Progress towards chip-scale transverse laser cooling of thermal atomic beams

Presenting Author: Chao Li, Georgia Institute of Technology
Contributing Author(s): Ardalan Lotfi, Farrokh Ayazi, Chandra Raman

We present progress toward on-chip laser cooling of thermal rubidium atomic beams in an integrated platform using MEMS collimators and mirrors. A thin silicon capillary array tailors the transverse velocity distribution of thermal atoms into the capture range of laser cooling within a few millimeters. Immediately then, we use micromirrors to precisely overlap a strong elliptical standing wave (e.g., 0.2 mm x 5 mm), i.e., the stimulated blue molasses, with the atomic beam sheet. As a result, transverse velocity spread can fall in the range of 1 m/s within the sub-centimeter travel distance. Furthermore, such an on-chip approach achieves high light intensity with relatively low laser power consumption due to the needed small cross-section area for miniatured atomic beams. So far, we have fabricated silicon collimators, performed stringent tests over the micromirrors’ resistance to alkali attack, and implemented Doppler-sensitive Raman spectroscopy to diagnose the transverse velocity distribution thoroughly. This on-chip hybrid of passive and active collimation paves the way towards a high-brightness atomic beam source that can find its applications in making compact atomic instruments, such as portable atomic beam-based clocks and gyroscopes.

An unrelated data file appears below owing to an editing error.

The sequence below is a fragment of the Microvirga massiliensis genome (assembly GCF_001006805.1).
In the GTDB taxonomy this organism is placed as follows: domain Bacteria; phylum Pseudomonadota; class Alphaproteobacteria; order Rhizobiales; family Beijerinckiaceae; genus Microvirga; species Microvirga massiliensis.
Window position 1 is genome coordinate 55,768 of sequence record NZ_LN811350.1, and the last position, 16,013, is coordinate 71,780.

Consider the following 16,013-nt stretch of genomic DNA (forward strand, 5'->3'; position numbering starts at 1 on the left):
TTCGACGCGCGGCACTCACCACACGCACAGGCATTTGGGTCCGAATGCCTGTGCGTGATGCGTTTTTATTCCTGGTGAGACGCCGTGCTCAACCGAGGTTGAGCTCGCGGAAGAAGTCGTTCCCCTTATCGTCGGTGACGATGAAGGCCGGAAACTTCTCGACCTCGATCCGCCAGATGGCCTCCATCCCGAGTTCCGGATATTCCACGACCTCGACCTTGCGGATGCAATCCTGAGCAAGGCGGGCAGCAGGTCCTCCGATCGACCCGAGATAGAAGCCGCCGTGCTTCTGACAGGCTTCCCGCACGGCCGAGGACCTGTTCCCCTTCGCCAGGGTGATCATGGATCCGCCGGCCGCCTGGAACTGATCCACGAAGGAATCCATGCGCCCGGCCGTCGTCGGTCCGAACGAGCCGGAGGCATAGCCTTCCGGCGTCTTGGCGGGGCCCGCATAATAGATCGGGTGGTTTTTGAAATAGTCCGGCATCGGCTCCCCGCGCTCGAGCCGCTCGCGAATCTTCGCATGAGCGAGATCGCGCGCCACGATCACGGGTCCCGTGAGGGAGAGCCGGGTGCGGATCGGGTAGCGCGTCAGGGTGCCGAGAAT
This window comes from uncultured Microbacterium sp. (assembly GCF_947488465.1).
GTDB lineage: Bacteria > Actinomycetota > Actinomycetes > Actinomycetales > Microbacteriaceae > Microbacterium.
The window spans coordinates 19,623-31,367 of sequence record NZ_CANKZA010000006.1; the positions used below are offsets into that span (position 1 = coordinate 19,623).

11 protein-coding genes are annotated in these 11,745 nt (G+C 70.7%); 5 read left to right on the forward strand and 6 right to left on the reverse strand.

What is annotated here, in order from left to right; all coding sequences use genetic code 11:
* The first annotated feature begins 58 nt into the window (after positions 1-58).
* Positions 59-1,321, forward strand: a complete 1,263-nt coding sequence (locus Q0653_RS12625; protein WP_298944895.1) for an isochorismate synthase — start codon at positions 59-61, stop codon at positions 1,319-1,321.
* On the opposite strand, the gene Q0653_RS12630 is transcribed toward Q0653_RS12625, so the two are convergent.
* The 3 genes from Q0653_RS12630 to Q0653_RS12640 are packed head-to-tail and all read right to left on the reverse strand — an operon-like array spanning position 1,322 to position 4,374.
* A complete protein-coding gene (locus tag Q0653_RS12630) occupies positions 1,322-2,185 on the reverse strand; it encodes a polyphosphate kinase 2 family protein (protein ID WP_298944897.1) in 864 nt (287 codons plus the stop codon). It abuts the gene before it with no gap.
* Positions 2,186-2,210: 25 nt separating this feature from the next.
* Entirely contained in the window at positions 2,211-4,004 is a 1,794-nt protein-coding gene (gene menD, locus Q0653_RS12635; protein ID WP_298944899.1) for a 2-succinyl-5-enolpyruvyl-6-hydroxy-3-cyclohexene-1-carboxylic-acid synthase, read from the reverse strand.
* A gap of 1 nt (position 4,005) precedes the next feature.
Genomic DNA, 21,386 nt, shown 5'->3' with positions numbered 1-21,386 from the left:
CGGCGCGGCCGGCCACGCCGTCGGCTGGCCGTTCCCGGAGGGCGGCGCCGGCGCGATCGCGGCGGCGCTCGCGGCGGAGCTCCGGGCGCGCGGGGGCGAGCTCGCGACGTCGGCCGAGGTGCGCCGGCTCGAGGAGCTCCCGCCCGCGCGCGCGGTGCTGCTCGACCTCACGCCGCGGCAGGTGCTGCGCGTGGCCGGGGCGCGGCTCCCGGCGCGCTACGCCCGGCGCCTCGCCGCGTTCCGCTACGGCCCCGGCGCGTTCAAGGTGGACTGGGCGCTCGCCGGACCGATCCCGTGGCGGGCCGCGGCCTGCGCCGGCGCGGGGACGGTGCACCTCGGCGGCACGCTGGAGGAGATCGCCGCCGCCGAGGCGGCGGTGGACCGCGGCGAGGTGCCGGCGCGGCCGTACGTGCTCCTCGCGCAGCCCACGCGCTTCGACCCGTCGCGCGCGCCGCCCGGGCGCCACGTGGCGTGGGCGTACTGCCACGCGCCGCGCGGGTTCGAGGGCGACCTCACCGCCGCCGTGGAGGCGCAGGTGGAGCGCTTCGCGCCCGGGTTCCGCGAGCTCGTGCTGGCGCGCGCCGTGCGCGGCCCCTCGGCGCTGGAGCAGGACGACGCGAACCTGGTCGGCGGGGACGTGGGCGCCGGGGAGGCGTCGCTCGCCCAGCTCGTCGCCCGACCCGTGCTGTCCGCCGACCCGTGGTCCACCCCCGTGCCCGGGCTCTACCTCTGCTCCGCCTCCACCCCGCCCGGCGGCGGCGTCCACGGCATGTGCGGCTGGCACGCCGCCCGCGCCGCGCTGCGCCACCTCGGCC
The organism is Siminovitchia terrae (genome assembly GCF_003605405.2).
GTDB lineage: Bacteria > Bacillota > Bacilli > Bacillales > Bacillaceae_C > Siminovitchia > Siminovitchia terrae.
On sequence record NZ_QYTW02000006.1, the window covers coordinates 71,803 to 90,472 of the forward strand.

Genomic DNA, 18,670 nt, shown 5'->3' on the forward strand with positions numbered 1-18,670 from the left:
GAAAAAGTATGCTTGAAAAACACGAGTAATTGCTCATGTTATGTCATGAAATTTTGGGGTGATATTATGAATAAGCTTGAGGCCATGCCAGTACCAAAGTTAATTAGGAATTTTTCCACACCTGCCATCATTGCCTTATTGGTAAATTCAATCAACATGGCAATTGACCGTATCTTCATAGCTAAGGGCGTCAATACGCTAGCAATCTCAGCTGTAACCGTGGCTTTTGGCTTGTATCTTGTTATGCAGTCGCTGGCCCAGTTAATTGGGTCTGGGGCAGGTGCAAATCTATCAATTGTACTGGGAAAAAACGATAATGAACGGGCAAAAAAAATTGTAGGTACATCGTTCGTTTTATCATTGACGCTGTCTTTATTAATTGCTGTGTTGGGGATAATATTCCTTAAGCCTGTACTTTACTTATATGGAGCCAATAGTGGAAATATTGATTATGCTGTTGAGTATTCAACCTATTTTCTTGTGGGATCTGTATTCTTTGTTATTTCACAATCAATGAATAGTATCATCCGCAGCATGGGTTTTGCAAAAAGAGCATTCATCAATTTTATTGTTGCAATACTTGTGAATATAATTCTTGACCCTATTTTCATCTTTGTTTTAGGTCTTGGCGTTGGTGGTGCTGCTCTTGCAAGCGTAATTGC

(Session 5 : Thursday from 12:00pm-2:00 pm)


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Philip Blocher, Postdoc
Pablo Poggi, Research Assistant Professor
Tzula Propp, Postdoc
Jun Takahashi, Postdoc
Cunlu Zhou, Postdoc

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